Next,  I was told that one of the main reasons they don’t support using social media type tools with parents is they really don’t want parent “comments.”  They are perfectly content with the sterile “news” model of communication.  I really don’t know how to respond to this. I will just say that relationships are everything in my classroom. It is the foundation for everything I do. Parent interaction and feedback is valuable! There are so many schools that would do anything to get parents involved and we are pushing them away. I have more to say but will stop there…

Regardless of the success I have shown and the information I collected showing the tool the district uses was not working, I am still being told the district tool is the only one I can use.  I still plan to stretch the boundaries when I feel strongly about something, and I will not give up trying to engage the parents of my class. 

Thank you to all who have supported me on this journey and I am still available to help others wanting to use Facebook in the class. I might have tried and failed, but I learned a lot about the importance of a true home-school connection in the process.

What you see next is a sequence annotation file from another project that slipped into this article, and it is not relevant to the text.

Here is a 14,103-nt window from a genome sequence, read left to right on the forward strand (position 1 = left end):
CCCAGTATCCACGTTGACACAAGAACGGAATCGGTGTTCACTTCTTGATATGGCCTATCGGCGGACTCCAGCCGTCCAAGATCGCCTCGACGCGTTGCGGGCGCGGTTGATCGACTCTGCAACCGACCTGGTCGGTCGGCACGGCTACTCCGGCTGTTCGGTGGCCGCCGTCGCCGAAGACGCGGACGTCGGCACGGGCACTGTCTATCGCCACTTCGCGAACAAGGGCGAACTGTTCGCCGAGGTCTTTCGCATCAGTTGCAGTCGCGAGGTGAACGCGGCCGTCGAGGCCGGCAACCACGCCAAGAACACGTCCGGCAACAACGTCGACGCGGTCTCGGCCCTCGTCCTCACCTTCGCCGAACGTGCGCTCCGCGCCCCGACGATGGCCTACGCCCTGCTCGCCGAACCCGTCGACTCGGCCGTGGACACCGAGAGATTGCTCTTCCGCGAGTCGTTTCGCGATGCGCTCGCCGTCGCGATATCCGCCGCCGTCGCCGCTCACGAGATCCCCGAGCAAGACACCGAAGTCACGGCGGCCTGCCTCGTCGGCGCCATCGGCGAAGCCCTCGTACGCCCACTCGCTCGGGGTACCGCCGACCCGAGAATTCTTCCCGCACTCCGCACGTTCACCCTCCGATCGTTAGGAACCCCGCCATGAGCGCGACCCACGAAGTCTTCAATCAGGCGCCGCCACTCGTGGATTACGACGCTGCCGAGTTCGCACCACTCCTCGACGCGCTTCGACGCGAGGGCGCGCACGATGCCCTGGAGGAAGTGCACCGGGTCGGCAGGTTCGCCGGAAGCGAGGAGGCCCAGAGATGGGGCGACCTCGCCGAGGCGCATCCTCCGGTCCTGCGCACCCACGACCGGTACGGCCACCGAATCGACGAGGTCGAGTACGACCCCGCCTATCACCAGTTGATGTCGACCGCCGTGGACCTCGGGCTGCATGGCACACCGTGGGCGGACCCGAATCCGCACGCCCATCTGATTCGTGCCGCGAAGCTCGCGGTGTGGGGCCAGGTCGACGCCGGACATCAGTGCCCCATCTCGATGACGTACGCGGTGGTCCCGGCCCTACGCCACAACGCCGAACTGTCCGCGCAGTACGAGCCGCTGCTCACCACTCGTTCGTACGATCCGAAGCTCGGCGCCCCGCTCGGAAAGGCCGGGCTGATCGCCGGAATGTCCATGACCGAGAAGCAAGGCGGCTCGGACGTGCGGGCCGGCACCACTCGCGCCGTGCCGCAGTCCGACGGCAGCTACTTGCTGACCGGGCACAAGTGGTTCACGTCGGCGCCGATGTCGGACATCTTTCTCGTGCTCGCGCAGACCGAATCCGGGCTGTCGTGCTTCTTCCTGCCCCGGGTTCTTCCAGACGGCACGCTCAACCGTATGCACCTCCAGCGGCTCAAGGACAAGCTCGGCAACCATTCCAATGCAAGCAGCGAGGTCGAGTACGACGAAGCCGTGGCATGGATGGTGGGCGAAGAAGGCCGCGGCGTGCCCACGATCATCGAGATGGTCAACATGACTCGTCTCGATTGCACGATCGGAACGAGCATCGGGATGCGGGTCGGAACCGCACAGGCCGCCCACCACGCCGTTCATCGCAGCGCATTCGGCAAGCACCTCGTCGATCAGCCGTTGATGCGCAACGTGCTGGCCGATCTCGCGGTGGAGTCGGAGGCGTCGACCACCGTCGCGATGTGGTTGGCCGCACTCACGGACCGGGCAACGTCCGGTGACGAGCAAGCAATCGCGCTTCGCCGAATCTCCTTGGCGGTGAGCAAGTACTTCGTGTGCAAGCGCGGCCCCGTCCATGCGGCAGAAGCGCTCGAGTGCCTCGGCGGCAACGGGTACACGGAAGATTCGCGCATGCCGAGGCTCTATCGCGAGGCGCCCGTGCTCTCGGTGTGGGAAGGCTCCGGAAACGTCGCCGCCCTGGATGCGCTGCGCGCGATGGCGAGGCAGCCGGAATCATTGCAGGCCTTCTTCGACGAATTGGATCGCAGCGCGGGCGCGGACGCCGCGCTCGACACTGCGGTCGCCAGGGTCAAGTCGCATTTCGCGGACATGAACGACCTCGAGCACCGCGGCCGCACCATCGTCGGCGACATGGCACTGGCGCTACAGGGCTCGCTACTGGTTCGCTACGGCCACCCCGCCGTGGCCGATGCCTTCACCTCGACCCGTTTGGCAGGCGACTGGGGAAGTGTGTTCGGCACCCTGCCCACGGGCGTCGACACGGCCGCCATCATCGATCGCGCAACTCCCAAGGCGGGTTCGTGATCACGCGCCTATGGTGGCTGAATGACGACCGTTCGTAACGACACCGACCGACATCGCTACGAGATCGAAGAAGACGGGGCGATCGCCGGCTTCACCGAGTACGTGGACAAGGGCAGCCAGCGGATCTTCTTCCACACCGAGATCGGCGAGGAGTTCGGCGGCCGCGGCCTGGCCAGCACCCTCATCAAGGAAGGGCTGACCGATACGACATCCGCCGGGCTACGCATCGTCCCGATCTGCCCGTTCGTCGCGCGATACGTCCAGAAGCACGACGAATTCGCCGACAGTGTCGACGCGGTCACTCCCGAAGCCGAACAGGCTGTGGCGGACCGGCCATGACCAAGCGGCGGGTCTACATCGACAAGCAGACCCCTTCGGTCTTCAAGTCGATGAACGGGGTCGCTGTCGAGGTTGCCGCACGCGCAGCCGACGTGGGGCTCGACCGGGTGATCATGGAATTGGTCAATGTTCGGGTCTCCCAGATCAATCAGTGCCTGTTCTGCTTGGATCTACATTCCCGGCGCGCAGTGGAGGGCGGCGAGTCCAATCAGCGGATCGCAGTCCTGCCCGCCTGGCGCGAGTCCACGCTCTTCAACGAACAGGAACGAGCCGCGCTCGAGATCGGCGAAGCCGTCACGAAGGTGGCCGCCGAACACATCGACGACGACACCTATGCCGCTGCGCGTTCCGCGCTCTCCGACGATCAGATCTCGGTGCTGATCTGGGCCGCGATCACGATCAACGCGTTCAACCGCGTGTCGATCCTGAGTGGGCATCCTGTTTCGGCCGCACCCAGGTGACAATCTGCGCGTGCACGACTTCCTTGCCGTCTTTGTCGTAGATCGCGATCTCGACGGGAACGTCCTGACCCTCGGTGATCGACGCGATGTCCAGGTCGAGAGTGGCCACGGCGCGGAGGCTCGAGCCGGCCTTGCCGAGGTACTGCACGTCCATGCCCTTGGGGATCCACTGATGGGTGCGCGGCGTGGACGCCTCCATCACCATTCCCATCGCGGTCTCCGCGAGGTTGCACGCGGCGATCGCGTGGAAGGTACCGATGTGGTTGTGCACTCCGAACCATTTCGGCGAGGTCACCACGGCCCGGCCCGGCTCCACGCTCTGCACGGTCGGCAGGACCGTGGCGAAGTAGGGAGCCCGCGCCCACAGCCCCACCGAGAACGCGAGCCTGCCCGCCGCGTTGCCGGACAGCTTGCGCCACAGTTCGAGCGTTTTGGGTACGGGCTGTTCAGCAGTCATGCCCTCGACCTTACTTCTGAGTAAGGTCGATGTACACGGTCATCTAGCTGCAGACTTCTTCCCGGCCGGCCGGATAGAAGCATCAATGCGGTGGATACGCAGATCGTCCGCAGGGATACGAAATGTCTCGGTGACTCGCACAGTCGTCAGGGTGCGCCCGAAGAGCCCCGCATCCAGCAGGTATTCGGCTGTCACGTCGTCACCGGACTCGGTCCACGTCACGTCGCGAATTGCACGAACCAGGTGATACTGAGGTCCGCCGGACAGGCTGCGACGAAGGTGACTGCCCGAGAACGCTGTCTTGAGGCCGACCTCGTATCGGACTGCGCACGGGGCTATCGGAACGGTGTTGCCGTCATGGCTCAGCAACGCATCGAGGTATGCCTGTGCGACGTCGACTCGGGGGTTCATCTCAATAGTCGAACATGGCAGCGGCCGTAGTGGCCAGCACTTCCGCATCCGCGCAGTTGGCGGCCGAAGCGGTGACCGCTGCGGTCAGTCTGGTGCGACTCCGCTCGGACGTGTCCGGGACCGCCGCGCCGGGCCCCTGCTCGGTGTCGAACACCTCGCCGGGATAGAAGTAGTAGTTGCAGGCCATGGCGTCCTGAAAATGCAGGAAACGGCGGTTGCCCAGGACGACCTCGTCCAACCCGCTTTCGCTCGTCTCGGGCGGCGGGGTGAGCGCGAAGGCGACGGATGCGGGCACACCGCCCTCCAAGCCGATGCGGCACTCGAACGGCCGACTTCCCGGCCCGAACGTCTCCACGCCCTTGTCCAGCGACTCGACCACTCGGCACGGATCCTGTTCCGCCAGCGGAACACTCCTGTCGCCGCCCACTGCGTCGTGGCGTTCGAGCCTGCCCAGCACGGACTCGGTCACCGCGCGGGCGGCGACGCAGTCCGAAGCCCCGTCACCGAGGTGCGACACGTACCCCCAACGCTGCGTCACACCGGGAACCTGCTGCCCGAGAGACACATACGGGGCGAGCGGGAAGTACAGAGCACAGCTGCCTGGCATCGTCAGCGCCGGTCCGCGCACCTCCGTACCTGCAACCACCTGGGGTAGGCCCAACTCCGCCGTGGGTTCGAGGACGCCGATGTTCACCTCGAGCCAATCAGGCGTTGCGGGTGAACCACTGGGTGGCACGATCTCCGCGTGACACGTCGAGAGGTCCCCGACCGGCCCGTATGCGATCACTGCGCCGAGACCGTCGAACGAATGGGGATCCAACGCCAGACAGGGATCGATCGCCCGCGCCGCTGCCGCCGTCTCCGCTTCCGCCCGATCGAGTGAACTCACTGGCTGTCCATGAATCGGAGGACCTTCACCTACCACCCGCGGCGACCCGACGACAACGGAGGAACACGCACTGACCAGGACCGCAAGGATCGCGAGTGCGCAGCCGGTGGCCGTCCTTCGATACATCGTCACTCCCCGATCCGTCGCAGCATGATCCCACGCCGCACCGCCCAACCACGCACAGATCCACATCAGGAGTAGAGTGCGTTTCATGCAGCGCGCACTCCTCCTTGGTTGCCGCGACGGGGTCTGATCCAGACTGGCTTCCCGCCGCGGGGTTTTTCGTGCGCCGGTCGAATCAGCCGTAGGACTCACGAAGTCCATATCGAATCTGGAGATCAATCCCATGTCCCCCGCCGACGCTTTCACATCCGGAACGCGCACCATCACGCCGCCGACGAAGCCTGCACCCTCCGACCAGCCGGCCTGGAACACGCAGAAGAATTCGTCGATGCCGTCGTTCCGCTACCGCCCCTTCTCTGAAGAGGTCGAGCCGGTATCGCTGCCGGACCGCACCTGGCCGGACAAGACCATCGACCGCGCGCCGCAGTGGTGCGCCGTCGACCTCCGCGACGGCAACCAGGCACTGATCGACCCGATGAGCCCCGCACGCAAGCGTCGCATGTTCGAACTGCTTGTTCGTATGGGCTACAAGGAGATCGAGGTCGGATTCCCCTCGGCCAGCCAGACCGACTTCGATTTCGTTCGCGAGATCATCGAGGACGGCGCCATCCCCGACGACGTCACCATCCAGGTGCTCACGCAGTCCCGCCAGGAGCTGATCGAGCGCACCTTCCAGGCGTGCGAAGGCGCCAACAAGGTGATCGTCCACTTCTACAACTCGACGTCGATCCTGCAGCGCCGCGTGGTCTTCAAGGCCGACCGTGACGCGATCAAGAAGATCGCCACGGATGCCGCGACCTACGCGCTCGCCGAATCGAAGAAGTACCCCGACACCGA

46 Responses to The End of Facebook in my Class

  1. Wm Chamberlain says:

    It is very telling when the admins tell you they don’t want parent feedback to be public. It is quite obvious that they have forgotten that the role of the school is to educate the communities children. Perhaps if you posted this blog post to your fan page as a goodbye the parents that appreciated your transparency will start asking the admins why they don’t want the parents to have any voice in their children’s education.

  2. JoAnnJ68 says: